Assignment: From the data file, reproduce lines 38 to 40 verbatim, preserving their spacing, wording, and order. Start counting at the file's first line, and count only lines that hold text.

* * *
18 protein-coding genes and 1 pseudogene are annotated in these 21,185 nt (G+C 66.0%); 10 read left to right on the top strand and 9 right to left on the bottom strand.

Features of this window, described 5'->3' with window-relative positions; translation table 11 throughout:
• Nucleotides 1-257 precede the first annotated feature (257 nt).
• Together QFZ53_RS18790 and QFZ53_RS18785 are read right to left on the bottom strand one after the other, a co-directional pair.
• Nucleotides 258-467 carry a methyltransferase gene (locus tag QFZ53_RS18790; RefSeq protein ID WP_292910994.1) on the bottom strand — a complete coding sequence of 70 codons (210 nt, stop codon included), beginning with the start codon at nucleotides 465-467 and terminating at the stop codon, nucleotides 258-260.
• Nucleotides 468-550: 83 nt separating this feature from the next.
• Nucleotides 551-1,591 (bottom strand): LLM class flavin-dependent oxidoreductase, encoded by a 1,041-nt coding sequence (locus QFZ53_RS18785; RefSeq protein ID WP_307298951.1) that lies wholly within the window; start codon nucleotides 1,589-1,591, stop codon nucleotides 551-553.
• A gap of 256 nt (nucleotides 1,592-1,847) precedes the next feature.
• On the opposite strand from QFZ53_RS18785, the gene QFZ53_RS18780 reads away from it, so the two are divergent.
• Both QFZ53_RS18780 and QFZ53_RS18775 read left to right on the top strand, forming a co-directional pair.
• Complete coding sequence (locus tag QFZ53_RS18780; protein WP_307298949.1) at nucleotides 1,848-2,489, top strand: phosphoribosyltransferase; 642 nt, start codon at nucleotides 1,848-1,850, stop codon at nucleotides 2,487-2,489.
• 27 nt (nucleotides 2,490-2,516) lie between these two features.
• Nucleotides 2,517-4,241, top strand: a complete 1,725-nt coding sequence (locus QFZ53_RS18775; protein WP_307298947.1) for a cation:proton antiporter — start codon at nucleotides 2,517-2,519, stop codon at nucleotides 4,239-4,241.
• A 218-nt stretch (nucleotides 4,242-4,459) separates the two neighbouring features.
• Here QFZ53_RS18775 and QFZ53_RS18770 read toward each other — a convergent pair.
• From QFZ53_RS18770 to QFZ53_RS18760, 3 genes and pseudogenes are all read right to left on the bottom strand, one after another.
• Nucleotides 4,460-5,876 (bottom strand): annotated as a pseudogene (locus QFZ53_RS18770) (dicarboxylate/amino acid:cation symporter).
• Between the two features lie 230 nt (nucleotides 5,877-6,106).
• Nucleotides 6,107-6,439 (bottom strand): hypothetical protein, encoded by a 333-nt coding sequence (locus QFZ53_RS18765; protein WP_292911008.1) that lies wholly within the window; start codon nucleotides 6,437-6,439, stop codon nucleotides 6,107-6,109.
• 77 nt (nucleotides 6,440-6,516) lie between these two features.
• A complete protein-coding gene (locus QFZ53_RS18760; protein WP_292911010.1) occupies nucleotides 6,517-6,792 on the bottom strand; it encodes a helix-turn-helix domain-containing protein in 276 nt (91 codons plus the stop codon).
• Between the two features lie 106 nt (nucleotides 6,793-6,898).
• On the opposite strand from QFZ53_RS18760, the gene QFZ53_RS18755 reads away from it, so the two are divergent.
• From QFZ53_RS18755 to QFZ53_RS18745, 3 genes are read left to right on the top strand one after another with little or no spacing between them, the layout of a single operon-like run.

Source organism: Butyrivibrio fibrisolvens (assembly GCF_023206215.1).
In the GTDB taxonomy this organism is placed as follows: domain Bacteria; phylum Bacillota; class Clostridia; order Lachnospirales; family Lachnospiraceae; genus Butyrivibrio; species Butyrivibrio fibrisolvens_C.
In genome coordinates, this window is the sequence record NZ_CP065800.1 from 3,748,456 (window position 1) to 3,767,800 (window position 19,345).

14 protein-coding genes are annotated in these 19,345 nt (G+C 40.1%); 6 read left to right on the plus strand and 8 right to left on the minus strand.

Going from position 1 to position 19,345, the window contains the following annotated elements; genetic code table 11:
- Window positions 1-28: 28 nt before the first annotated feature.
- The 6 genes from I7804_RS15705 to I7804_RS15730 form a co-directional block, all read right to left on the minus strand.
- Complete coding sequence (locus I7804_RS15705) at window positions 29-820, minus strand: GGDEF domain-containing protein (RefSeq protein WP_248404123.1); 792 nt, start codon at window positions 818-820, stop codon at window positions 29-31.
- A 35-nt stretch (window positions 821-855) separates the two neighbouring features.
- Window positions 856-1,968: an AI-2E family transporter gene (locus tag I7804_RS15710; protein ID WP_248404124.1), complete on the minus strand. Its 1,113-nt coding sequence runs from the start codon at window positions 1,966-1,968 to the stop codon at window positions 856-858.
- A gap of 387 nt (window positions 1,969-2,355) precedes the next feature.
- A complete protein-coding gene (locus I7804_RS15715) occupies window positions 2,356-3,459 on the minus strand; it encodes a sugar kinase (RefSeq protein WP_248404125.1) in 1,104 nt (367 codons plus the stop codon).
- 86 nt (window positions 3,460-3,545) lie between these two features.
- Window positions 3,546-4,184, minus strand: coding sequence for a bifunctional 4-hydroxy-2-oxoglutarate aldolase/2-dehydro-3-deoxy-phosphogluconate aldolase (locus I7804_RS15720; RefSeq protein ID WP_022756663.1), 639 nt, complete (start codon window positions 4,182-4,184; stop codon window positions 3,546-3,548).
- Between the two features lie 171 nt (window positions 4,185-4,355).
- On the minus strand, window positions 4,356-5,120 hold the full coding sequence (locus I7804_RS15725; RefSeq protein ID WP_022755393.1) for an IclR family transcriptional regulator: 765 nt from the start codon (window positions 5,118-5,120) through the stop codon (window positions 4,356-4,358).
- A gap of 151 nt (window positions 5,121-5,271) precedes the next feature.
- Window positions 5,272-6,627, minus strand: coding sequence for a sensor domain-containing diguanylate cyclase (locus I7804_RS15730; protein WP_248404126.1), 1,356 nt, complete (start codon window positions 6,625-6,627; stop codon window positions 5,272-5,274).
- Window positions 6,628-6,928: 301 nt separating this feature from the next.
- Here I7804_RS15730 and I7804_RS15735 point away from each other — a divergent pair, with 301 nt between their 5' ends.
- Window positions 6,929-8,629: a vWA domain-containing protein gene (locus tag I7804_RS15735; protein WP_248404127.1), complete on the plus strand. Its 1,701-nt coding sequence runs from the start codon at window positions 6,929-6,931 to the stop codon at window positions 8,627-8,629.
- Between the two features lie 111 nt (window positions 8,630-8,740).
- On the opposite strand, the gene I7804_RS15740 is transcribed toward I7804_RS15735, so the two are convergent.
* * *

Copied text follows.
- Window positions 3,546-4,184, minus strand: coding sequence for a bifunctional 4-hydroxy-2-oxoglutarate aldolase/2-dehydro-3-deoxy-phosphogluconate aldolase (locus I7804_RS15720; RefSeq protein ID WP_022756663.1), 639 nt, complete (start codon window positions 4,182-4,184; stop codon window positions 3,546-3,548).
- Between the two features lie 171 nt (window positions 4,185-4,355).
- On the minus strand, window positions 4,356-5,120 hold the full coding sequence (locus I7804_RS15725; RefSeq protein ID WP_022755393.1) for an IclR family transcriptional regulator: 765 nt from the start codon (window positions 5,118-5,120) through the stop codon (window positions 4,356-4,358).